WESTERN DESERT, EGYPT (1 April 2018) — The fennec, a desert fox specific to the Sahara, first showed up in the late afternoon yesterday while it was still light. This in itself was strange, as it is typically a nocturnal animal that shies away from people. And she was shy. Even my early attempts at photographing her made her run off back into the rocky hills beyond our campsite.
But she kept coming back. And when it got dark, she was joined by a second fox, scurrying around the outskirts of our camp. It was the first time I have ever seen a desert fox, though I have seen their tracks often in the morning sand. I felt very fortunate to have gotten to see one at all.
I felt “blessed” by the gods of the desert when I got to spend some time observing the fox again in the morning. I was up really early and Abdou and Ahmed were still asleep, so I quietly went off to explore a bit further around the valley. I was fascinated by some spots where the black and white sand seemed to “meet” and didn’t notice her at first, but the fennec almost crossed right in front of me.
The light was good and I had my cameras so I thought I would try to photograph her again. I did a few shots of her from a distance and then slowly approached. She ran. Then she came back warily. Close enough for some photos with the long telephoto lens. I alternated between photographing her and just watching her, until I saw her go off to the hills across the way. I lost sight of her as she was the same color as the hills and sand. Then I saw motion and used the camera lens like “binoculars” to see more clearly. She was there on the hills near a rock, and a second fennec was sitting nearby. Then she went under a rock and came out followed by two little fennecs! The seated one must have been her mate. The little ones played a bit then she guided them back to their nest under the rock before coming back to my side of the valley.
When I got back to camp the guys were awake and I excitedly told them about the fennec family. I wondered out loud how the small animals survived here without any water and not even any plant life. I saw no other animal tracks. Abdou replied that there is water in another place not so far away, and that the fennecs can go quite a distance.
As we packed up camp and prepared to leave I was glad when I saw that Abdou and Ahmed put some of our leftover food out for the little fox family…
ABOUT THE EXPEDITION
JoMarie Fecci, of USnomads, sets off on an independent scouting trip across Egypt and Sudan in preparation for an up-coming Sahara expedition. Driving locally-sourced Toyotas and working with small local teams in each region, she will traverse a winding route that jumps off from key points along the Nile as far south as Khartoum, where the Blue and White Niles meet. During the journey she will visit a series of UNESCO world heritage sites focused on the ancient civilizations that occupied the region and meet with local communities. The primary goal of this mission is to assess terrain, security, driving conditions, logistical concerns and approximate timeframes for future travel.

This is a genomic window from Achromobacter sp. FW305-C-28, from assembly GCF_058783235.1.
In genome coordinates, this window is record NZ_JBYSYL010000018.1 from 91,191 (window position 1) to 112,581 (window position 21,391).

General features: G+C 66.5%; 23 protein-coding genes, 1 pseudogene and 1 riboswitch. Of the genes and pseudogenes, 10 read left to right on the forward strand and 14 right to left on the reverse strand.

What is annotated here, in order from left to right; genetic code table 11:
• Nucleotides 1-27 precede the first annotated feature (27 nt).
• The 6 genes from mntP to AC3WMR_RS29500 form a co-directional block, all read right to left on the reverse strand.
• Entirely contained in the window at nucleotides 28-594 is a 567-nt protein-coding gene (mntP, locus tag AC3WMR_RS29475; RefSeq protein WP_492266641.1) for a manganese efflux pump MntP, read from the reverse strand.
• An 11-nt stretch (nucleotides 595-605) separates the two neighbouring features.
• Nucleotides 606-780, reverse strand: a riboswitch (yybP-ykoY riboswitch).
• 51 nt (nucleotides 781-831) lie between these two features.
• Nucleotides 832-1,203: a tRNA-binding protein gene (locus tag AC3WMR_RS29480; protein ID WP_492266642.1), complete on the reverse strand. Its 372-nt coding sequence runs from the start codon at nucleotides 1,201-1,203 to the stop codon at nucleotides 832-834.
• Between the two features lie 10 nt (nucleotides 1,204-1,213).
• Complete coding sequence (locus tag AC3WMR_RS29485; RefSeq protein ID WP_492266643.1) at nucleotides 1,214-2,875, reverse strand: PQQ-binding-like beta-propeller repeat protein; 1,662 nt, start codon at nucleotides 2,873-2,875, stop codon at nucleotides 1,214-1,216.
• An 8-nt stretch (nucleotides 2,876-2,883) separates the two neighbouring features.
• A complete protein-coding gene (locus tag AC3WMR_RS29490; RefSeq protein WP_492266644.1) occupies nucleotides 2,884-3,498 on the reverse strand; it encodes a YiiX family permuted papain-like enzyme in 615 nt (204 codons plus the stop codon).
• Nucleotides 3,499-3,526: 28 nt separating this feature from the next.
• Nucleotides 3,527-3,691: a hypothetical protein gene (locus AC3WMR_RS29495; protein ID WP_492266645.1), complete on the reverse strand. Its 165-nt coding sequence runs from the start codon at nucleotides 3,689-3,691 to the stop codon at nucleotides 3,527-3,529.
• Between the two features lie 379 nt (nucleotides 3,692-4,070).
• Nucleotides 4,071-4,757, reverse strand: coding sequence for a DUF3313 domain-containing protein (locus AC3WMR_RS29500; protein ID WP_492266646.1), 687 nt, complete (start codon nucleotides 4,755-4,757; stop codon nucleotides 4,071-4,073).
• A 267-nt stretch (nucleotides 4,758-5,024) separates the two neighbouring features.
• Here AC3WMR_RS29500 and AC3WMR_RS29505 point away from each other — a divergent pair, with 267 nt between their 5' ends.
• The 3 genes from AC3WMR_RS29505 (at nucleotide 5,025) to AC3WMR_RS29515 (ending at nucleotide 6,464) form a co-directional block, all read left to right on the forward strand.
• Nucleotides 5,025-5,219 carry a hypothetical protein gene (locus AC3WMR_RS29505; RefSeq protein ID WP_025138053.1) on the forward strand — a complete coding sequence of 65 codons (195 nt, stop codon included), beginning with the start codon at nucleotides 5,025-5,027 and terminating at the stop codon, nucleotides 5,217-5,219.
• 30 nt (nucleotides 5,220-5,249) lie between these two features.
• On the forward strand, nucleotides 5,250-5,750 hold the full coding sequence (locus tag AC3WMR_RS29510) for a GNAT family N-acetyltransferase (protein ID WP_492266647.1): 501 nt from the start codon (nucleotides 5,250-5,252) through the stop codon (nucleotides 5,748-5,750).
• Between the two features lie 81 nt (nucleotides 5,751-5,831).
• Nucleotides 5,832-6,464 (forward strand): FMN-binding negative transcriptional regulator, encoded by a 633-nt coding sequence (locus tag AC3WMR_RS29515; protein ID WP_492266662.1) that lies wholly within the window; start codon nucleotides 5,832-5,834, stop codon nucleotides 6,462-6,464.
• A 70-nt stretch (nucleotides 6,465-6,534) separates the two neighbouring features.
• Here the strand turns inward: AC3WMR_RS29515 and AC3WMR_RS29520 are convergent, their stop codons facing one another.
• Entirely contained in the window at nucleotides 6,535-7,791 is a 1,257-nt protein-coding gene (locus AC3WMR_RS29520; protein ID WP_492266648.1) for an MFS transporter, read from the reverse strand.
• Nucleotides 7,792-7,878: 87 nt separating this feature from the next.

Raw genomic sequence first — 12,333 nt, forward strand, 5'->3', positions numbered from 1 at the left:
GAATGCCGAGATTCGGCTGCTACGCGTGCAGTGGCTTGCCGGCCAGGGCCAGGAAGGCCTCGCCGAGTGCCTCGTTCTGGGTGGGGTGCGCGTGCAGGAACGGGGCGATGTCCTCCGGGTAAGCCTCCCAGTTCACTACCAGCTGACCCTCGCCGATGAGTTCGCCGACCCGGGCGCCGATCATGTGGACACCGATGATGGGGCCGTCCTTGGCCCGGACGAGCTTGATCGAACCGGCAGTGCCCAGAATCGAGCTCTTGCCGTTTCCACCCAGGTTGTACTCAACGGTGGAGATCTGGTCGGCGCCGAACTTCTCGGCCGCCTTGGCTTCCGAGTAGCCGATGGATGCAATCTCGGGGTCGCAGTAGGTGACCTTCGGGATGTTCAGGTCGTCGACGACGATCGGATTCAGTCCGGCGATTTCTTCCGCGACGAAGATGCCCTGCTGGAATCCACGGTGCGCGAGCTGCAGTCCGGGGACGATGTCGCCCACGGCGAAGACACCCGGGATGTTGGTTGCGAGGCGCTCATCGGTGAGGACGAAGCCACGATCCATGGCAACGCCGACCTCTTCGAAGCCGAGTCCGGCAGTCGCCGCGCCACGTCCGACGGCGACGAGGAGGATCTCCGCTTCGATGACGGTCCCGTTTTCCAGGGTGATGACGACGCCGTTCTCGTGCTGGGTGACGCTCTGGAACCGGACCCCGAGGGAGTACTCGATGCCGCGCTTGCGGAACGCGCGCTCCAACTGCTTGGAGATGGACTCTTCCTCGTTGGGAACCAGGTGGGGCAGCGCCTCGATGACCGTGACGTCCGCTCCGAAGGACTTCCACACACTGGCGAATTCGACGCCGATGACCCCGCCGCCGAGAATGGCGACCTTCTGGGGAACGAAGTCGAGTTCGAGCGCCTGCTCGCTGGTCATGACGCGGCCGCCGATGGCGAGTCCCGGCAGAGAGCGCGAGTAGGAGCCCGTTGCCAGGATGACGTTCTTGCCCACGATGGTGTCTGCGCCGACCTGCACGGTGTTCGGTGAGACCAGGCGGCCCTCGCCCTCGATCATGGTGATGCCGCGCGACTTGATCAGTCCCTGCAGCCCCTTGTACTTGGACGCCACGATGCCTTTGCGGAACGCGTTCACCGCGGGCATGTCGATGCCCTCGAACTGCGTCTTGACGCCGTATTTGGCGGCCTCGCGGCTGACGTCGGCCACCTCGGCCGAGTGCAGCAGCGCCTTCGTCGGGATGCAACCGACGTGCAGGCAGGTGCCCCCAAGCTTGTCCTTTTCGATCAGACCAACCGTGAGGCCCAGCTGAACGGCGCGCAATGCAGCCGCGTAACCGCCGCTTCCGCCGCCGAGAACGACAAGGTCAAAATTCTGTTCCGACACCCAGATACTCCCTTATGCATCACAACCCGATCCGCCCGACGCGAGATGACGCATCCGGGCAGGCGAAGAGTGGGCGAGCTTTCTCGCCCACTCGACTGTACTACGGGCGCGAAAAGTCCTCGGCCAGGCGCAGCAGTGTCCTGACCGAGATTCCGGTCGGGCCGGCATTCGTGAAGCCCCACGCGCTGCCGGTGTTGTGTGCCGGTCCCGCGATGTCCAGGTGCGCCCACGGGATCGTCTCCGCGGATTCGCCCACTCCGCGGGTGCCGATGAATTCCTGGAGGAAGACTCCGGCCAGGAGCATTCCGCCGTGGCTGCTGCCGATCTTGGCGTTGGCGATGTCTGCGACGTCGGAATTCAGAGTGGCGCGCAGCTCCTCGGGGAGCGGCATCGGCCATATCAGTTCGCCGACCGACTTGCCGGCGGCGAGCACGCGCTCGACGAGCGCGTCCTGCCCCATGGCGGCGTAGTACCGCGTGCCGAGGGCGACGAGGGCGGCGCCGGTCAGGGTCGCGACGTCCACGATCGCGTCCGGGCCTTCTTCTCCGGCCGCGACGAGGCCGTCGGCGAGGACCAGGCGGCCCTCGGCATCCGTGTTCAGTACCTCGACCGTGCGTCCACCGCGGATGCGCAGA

WHERE WE ARE
The Arab Republic of Egypt, is a transcontinental country spanning the northeast corner of Africa and southwest corner of Asia by a land bridge formed by the Sinai Peninsula. With the Mediterranean sea on its northern border, the Gulf of Aqaba to the east, and the Red Sea to the east and south, it occupies a geo-strategic location connecting Europe, Asia and Africa. It has land borders with Gaza and Israel to the east, Sudan to the south, and Libya to the west. Islam is the official religion and Arabic the official language. Egypt is the most populous country in North Africa and the Arab world, with over 95 million inhabitants. Most of the population lives near the banks of the Nile River, in an area of about 40,000 square kilometres (15,000 sq mi), where the only arable land is found. The large regions of the Sahara desert, which constitute most of the country’s territory, are sparsely inhabited. Considered a cradle of civilization, Egypt emerged as one of the world’s first nation states in the tenth millennium BC and iconic monuments such as the Giza Necropolis and its Great Sphinx, as well the ruins of Memphis, Thebes, Karnak, and the Valley of the Kings, reflect this legacy.